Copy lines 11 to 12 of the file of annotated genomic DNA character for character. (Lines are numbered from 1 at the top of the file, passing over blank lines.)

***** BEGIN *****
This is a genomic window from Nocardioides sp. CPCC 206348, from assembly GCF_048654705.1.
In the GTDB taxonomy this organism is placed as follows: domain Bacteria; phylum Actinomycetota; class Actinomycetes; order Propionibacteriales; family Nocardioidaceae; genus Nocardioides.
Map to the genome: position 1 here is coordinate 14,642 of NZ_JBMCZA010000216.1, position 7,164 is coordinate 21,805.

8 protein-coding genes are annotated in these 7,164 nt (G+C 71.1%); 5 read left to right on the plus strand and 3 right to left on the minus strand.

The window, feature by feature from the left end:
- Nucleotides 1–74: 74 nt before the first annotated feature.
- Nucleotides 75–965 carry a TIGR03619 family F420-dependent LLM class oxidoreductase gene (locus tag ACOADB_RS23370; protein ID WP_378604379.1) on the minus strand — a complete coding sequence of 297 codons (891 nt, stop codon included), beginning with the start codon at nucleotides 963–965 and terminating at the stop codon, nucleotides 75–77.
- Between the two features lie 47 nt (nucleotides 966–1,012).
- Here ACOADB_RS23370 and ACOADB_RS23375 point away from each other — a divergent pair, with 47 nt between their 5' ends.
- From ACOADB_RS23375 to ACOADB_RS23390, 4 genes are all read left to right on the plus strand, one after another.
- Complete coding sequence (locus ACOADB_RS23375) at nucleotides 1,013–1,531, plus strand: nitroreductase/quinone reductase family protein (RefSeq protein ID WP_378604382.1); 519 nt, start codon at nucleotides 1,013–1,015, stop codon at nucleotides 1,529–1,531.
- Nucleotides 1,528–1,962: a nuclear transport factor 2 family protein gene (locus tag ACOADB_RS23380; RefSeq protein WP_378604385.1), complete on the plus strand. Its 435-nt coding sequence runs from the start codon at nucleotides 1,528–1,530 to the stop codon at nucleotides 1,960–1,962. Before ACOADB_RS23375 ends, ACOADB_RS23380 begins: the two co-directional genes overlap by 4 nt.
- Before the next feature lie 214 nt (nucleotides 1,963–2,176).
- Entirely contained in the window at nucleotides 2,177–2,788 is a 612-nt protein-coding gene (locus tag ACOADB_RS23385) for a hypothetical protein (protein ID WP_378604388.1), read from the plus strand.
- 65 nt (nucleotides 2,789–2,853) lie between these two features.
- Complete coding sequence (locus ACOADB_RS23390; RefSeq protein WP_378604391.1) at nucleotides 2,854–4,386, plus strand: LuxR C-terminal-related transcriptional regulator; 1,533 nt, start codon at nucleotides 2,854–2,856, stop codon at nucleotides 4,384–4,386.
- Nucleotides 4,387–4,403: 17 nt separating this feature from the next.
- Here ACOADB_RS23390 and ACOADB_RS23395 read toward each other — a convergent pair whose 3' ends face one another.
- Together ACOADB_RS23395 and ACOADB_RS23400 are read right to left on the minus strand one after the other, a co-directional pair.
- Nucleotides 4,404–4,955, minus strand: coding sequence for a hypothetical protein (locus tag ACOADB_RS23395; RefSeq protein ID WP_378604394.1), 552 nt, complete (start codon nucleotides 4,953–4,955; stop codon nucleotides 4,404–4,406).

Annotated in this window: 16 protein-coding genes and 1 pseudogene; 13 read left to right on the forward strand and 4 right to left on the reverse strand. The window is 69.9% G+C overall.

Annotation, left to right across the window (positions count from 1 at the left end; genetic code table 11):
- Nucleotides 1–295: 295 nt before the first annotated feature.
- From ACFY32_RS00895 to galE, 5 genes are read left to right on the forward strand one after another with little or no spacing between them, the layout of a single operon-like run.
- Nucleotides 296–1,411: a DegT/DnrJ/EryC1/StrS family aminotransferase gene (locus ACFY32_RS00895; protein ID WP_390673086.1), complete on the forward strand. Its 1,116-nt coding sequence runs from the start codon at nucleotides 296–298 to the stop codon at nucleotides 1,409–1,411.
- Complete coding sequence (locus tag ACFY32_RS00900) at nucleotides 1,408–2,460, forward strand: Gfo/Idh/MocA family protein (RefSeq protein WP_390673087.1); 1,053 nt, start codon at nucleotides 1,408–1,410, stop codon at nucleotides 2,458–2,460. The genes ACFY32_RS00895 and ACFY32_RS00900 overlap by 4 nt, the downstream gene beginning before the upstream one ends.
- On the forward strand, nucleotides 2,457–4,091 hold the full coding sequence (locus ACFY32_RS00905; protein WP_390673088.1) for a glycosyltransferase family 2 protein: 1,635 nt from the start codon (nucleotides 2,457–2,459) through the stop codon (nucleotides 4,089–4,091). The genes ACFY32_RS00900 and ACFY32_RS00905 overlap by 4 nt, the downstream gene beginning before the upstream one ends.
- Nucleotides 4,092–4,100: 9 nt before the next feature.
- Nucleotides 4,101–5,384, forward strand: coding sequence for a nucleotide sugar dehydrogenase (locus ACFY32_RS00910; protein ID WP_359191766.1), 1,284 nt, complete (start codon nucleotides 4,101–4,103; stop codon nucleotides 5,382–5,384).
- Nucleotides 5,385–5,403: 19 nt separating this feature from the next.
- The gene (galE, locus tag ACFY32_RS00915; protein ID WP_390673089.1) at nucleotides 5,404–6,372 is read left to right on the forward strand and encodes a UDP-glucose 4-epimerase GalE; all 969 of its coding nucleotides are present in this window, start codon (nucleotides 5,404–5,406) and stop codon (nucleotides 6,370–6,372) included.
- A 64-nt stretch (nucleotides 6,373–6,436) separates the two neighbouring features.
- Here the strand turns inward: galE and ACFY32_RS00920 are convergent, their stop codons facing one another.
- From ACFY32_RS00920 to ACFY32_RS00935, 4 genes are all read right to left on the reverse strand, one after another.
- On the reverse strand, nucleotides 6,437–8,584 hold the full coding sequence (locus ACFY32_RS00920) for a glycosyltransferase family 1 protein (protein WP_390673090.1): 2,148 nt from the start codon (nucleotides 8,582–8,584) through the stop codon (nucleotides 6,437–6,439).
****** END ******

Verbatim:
- Complete coding sequence (locus ACOADB_RS23375) at nucleotides 1,013–1,531, plus strand: nitroreductase/quinone reductase family protein (RefSeq protein ID WP_378604382.1); 519 nt, start codon at nucleotides 1,013–1,015, stop codon at nucleotides 1,529–1,531.
- Nucleotides 1,528–1,962: a nuclear transport factor 2 family protein gene (locus tag ACOADB_RS23380; RefSeq protein WP_378604385.1), complete on the plus strand. Its 435-nt coding sequence runs from the start codon at nucleotides 1,528–1,530 to the stop codon at nucleotides 1,960–1,962. Before ACOADB_RS23375 ends, ACOADB_RS23380 begins: the two co-directional genes overlap by 4 nt.